The COVID-19 pandemic has caused a number of issues with respect to physician financial arrangements. Fair market value and commercial reasonableness still exist during the pandemic, but such issues can be managed as long as providers are vigilant with respect to physician compensation arrangements.
The compensation issues related to COVID-19 fall into the following two broad categories: 1) contracting with providers to provide direct patient care, screening and treatment related to COVID-19, and 2) impact on current financial arrangements while the COVID-19 pandemic is ongoing.
Because medical screening and treatment related to COVID-19 is based upon emergent services, healthcare providers should consider how to compensate frontline physicians and advanced practice providers (APPs). Regardless of specialty, a commercially reasonable and defensible position may be to provide a fixed compensation for all physicians.
Alternatively, in addition to utilizing emergency medicine benchmark data, it is also commercially reasonable to use the applicable physicians’ medical specialty benchmark data, as some physicians may be requested to limit the amount of services. Such physicians are providing in their specialty in order to redeploy those services to assist in the treatment and evaluation of patients related to COVID-19.
Because of the emergent nature of these services, it may be defensible to utilize the upper end of the benchmark range for emergency medicine, depending on the evaluation of the facts and circumstances, or the applicable physicians’ medical specialty in order to continue the medical services with a focus on COVID-19.
It is also reasonable to add up to a 25% premium for “extra duty” services – for physicians and APPs – during the time of this pandemic. This enhanced compensation for “extra duty” is justifiable, based upon the extenuating circumstances the providers will face in combating the coronavirus.
These increased compensation arrangements and redeployment of services can exist for as long as a medical crisis is occurring in the applicable service area.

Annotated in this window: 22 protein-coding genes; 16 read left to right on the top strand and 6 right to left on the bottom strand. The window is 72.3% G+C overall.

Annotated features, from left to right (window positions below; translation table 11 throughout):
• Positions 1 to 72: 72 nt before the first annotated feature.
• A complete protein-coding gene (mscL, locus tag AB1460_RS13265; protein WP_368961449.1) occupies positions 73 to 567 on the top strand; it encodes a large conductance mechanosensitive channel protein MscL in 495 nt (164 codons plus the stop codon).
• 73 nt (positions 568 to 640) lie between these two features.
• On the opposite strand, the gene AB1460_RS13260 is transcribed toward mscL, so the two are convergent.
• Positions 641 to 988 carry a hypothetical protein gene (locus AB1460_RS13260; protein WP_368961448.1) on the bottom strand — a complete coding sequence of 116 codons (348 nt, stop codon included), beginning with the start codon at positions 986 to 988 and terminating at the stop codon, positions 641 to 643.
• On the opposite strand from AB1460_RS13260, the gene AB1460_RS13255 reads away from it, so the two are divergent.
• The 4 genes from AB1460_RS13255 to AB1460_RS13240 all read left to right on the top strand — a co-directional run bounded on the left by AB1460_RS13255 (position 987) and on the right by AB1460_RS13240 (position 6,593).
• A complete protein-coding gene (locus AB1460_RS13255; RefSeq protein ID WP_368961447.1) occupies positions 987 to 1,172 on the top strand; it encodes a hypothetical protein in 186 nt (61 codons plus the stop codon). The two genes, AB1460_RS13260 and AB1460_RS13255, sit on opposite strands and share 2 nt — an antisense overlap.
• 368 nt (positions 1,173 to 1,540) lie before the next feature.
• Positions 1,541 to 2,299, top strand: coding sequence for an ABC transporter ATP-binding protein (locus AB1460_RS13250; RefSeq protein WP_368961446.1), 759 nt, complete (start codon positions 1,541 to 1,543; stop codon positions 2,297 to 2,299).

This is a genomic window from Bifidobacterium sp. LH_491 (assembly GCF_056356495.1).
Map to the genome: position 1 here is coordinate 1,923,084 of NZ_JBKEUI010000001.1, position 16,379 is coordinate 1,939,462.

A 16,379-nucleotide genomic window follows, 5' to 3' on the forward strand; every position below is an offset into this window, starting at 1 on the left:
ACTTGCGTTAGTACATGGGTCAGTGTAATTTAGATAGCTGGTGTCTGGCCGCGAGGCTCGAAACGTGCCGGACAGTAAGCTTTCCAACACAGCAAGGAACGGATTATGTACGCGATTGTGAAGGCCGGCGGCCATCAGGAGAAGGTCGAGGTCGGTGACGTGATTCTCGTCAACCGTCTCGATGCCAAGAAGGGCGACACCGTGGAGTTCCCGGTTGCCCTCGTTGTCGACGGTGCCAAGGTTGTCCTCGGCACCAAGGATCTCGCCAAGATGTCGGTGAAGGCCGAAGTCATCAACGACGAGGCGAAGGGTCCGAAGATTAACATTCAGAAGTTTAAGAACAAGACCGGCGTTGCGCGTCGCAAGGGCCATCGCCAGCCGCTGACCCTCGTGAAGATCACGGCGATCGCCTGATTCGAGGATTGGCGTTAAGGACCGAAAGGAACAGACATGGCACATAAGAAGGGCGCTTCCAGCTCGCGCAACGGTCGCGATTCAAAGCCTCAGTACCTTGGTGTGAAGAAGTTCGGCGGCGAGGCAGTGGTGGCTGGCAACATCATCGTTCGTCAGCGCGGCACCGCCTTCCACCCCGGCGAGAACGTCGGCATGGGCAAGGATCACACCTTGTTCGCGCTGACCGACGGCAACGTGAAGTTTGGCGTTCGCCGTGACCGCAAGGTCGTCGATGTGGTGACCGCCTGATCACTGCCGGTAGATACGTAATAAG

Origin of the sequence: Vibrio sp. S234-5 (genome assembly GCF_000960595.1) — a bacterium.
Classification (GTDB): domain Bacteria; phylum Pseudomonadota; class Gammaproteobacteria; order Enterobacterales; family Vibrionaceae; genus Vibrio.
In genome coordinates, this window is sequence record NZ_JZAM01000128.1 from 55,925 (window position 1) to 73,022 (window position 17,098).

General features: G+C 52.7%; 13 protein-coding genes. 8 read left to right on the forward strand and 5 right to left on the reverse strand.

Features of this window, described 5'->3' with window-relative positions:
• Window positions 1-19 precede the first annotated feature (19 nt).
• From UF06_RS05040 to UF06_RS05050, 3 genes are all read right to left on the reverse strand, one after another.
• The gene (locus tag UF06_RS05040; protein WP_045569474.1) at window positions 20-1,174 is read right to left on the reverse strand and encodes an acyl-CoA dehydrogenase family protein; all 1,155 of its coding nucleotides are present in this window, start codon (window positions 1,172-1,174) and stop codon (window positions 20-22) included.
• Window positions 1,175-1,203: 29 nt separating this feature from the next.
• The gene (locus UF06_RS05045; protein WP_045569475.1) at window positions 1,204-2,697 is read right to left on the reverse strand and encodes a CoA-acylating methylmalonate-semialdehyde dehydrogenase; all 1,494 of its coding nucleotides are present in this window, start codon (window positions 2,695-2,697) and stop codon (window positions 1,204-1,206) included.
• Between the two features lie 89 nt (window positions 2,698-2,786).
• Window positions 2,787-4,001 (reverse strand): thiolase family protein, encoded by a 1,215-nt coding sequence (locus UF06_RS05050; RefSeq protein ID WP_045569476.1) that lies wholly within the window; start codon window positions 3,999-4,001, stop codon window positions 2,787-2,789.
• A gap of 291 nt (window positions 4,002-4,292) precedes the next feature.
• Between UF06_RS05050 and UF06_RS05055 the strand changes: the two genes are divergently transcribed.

The COVID-19 pandemic may also have an impact on current compensation arrangements with physicians, especially those who are compensated based upon productivity. Some physicians, like those who primarily provide office-based services or elective procedures, may experience reduced services during this time. Guaranteeing compensation based upon historical production for such physicians is defensible while the current healthcare crisis remains in the healthcare employer’s service area. If a physician is redeployed, like redeploying a primary care physician to the hospital’s emergency department, if the physician could generate compensation higher when compared with any guaranteed amount, such physician can receive the higher compensation based upon the COVID-19 impacted services as opposed to guaranteed compensation under the current compensation methodology.
After this coronavirus medical crisis ends, the compensation for the employed physicians can be evaluated on an annual basis. If a physician is compensated based upon productivity, the annualized productivity can be based on production for actual services and credit for any guaranteed period. By way of example, if the medical crisis lasts for three months, the employed physician can receive work relative value unit (wRVU) credit during the applicable three months based upon the guaranteed methodology, and wRVU credit for actual services for the remaining nine months of the applicable year.
A maximum compensation amount under the guarantee may also be suitable.
Let’s Get to the Point
Physicians and APPs can receive compensation for services related to COVID-19 related services. The benchmark data could either be based upon emergency medicine or upon the market-specific demands. Fair market value is, after all, market-specific. Further, with respect to current compensation arrangements based upon productivity, physicians can be credited based upon a guarantee for historic production during the medical crisis with a true-up at the end of the employment year, based upon actual production and credited production during the guaranteed period.
Our frontline providers need to be considered and appropriately compensated, in order to assist during this medical crisis.
To obtain more information regarding this alert, contact the Barnes & Thornburg attorney with whom you work or Bob Wade at 574-237-1107 or email@example.com.
Note: This alert was written for the American Association of Provider Compensation Professionals. Please visit https://providercompensation.org to learn more about AAPCP.
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